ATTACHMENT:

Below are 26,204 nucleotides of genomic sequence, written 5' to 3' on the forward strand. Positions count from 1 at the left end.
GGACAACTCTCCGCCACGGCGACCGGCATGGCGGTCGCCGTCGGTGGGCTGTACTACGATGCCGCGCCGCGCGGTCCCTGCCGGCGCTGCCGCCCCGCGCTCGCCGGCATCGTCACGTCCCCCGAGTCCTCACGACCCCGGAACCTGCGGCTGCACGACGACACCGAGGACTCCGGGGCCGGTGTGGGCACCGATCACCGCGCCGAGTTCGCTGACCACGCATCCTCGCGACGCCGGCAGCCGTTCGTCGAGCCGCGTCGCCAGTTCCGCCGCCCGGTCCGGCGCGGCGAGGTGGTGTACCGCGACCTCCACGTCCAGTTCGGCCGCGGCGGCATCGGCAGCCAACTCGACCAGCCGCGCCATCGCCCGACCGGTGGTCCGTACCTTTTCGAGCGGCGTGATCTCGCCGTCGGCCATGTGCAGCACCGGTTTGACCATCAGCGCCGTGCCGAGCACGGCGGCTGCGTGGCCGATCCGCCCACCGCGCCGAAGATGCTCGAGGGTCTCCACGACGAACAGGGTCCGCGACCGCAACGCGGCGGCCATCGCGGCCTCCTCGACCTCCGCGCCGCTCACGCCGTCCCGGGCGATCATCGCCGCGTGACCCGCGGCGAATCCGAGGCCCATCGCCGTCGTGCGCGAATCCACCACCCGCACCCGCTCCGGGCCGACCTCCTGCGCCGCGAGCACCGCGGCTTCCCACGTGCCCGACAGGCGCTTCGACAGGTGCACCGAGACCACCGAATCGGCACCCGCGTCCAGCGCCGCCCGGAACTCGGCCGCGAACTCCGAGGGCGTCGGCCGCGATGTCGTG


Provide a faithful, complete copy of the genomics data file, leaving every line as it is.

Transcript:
Below are 26,204 nucleotides of genomic sequence, written 5' to 3' on the forward strand. Positions count from 1 at the left end.
GGACAACTCTCCGCCACGGCGACCGGCATGGCGGTCGCCGTCGGTGGGCTGTACTACGATGCCGCGCCGCGCGGTCCCTGCCGGCGCTGCCGCCCCGCGCTCGCCGGCATCGTCACGTCCCCCGAGTCCTCACGACCCCGGAACCTGCGGCTGCACGACGACACCGAGGACTCCGGGGCCGGTGTGGGCACCGATCACCGCGCCGAGTTCGCTGACCACGCATCCTCGCGACGCCGGCAGCCGTTCGTCGAGCCGCGTCGCCAGTTCCGCCGCCCGGTCCGGCGCGGCGAGGTGGTGTACCGCGACCTCCACGTCCAGTTCGGCCGCGGCGGCATCGGCAGCCAACTCGACCAGCCGCGCCATCGCCCGACCGGTGGTCCGTACCTTTTCGAGCGGCGTGATCTCGCCGTCGGCCATGTGCAGCACCGGTTTGACCATCAGCGCCGTGCCGAGCACGGCGGCTGCGTGGCCGATCCGCCCACCGCGCCGAAGATGCTCGAGGGTCTCCACGACGAACAGGGTCCGCGACCGCAACGCGGCGGCCATCGCGGCCTCCTCGACCTCCGCGCCGCTCACGCCGTCCCGGGCGATCATCGCCGCGTGACCCGCGGCGAATCCGAGGCCCATCGCCGTCGTGCGCGAATCCACCACCCGCACCCGCTCCGGGCCGACCTCCTGCGCCGCGAGCACCGCGGCTTCCCACGTGCCCGACAGGCGCTTCGACAGGTGCACCGAGACCACCGAATCGGCACCCGCGTCCAGCGCCGCCCGGAACTCGGCCGCGAACTCCGAGGGCGTCGGCCGCGATGTCGTG